David Bourget (Western Ontario)
David Chalmers (ANU, NYU)
Rafael De Clercq
Jack Alan Reynolds
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Philosophy and Phenomenological Research 70 (2):326–350 (2005)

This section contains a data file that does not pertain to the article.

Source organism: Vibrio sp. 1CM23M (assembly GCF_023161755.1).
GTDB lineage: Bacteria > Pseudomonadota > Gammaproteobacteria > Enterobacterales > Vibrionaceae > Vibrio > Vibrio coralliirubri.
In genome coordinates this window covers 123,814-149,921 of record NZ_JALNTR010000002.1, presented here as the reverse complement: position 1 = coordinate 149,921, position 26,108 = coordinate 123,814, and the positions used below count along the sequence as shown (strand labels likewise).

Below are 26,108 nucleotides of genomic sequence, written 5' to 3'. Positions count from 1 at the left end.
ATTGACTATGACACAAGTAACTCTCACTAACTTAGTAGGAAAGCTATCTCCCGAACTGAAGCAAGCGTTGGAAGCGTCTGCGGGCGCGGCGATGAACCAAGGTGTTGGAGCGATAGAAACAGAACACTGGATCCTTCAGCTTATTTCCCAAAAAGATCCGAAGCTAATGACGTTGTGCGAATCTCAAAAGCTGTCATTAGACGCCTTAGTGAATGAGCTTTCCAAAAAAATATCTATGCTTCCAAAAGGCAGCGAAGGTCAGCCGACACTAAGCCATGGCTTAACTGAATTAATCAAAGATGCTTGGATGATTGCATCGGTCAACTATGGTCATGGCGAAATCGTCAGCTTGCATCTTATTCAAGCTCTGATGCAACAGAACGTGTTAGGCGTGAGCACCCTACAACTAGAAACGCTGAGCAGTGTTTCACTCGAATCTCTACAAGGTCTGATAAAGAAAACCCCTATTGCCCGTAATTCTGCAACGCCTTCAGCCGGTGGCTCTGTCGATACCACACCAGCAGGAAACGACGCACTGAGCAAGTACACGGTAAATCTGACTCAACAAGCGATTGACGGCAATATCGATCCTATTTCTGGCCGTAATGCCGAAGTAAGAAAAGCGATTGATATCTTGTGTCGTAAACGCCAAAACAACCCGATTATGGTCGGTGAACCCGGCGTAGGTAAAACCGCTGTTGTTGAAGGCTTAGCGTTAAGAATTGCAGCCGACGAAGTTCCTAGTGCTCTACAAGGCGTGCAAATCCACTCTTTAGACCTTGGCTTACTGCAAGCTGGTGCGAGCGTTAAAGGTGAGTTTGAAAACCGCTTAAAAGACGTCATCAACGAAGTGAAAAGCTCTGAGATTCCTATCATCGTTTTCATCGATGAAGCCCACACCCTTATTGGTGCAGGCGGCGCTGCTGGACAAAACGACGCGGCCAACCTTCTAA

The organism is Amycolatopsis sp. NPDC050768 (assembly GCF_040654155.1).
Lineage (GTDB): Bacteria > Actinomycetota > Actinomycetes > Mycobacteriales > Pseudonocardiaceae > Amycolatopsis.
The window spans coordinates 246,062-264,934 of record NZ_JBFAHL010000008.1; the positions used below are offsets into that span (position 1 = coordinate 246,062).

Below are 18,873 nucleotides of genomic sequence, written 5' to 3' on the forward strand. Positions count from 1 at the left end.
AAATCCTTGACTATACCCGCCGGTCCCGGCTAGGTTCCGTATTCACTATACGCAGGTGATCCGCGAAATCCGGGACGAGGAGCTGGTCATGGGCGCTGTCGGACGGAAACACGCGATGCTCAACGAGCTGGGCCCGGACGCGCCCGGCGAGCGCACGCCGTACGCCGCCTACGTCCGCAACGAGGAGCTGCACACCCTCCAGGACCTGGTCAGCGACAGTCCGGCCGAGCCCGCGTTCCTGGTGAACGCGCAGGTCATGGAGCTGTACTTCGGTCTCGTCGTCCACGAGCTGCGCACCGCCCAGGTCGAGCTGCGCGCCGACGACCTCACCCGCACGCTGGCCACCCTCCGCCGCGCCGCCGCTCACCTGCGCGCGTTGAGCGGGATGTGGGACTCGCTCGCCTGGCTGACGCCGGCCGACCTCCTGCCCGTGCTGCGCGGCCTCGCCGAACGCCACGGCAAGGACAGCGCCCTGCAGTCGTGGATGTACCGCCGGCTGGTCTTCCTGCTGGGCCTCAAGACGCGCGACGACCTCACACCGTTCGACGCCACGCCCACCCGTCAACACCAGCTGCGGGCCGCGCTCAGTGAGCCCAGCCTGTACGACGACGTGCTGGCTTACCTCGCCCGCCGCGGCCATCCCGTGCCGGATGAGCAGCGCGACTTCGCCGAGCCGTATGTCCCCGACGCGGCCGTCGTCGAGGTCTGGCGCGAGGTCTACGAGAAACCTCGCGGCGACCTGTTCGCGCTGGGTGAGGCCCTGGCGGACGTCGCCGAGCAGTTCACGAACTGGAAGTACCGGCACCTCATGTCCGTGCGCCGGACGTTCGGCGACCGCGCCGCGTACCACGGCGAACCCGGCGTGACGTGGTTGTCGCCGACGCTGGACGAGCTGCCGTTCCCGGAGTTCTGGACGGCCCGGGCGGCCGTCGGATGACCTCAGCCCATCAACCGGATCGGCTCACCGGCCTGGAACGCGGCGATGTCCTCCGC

Rae Langton and David Lewis have proposed an account of "intrinsic property" that makes use of two notions: being independent of accompaniment and being natural. We find the appeal to the first of these promising; the second notion, however, we find mystifying. In this paper we argue that the appeal to naturalness is not acceptable and offer an alternative definition of intrinsicality. The alternative definition makes crucial use of a notion commonly used by philosophers, namely, the notion of one property being had in virtue of another property. We defend our account against three arguments for thinking that this "in virtue of" notion is unacceptable in this context. We also take a look at a variety of cases in which the definition might be applied and defend it against potential counterexamples. The upshot, we think, is a modest but adequate account of what we understand by "intrinsic property."
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